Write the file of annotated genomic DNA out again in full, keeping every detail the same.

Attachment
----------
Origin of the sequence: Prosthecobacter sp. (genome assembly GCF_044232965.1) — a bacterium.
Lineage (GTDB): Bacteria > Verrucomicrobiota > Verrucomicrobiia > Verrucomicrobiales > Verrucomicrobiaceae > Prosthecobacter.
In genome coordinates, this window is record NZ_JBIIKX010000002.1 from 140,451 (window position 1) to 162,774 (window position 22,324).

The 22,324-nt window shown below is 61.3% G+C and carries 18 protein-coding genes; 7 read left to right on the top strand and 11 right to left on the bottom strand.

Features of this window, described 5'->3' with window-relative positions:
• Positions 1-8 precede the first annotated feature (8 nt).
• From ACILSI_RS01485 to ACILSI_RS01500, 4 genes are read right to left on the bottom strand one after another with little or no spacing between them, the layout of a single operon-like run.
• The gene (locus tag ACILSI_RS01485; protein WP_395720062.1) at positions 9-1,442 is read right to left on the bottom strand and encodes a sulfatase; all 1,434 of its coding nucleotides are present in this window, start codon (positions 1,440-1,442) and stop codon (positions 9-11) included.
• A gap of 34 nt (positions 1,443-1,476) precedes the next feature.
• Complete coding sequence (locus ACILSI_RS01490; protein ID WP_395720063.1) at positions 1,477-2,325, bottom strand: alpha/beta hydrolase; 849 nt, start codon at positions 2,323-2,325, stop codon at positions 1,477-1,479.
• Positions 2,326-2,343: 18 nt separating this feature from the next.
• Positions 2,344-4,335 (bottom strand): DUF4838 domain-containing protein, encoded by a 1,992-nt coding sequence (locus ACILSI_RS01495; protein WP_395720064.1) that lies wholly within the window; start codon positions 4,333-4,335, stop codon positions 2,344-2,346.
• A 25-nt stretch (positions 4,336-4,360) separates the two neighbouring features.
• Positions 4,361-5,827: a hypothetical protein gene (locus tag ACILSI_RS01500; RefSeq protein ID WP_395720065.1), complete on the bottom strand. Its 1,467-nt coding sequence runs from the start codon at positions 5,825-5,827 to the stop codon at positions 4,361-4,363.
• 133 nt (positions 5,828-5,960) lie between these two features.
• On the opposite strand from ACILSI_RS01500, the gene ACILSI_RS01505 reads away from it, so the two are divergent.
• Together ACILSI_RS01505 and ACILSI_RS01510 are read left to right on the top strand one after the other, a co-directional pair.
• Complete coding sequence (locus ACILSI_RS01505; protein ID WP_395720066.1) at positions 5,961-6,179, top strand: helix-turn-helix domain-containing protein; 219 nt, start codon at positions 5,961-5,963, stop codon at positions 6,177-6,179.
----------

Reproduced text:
Origin of the sequence: Prosthecobacter sp. (genome assembly GCF_044232965.1) — a bacterium.
Lineage (GTDB): Bacteria > Verrucomicrobiota > Verrucomicrobiia > Verrucomicrobiales > Verrucomicrobiaceae > Prosthecobacter.
In genome coordinates, this window is record NZ_JBIIKX010000002.1 from 140,451 (window position 1) to 162,774 (window position 22,324).

The 22,324-nt window shown below is 61.3% G+C and carries 18 protein-coding genes; 7 read left to right on the top strand and 11 right to left on the bottom strand.

Features of this window, described 5'->3' with window-relative positions:
• Positions 1-8 precede the first annotated feature (8 nt).
• From ACILSI_RS01485 to ACILSI_RS01500, 4 genes are read right to left on the bottom strand one after another with little or no spacing between them, the layout of a single operon-like run.
• The gene (locus tag ACILSI_RS01485; protein WP_395720062.1) at positions 9-1,442 is read right to left on the bottom strand and encodes a sulfatase; all 1,434 of its coding nucleotides are present in this window, start codon (positions 1,440-1,442) and stop codon (positions 9-11) included.
• A gap of 34 nt (positions 1,443-1,476) precedes the next feature.
• Complete coding sequence (locus ACILSI_RS01490; protein ID WP_395720063.1) at positions 1,477-2,325, bottom strand: alpha/beta hydrolase; 849 nt, start codon at positions 2,323-2,325, stop codon at positions 1,477-1,479.
• Positions 2,326-2,343: 18 nt separating this feature from the next.
• Positions 2,344-4,335 (bottom strand): DUF4838 domain-containing protein, encoded by a 1,992-nt coding sequence (locus ACILSI_RS01495; protein WP_395720064.1) that lies wholly within the window; start codon positions 4,333-4,335, stop codon positions 2,344-2,346.
• A 25-nt stretch (positions 4,336-4,360) separates the two neighbouring features.
• Positions 4,361-5,827: a hypothetical protein gene (locus tag ACILSI_RS01500; RefSeq protein ID WP_395720065.1), complete on the bottom strand. Its 1,467-nt coding sequence runs from the start codon at positions 5,825-5,827 to the stop codon at positions 4,361-4,363.
• 133 nt (positions 5,828-5,960) lie between these two features.
• On the opposite strand from ACILSI_RS01500, the gene ACILSI_RS01505 reads away from it, so the two are divergent.
• Together ACILSI_RS01505 and ACILSI_RS01510 are read left to right on the top strand one after the other, a co-directional pair.
• Complete coding sequence (locus ACILSI_RS01505; protein ID WP_395720066.1) at positions 5,961-6,179, top strand: helix-turn-helix domain-containing protein; 219 nt, start codon at positions 5,961-5,963, stop codon at positions 6,177-6,179.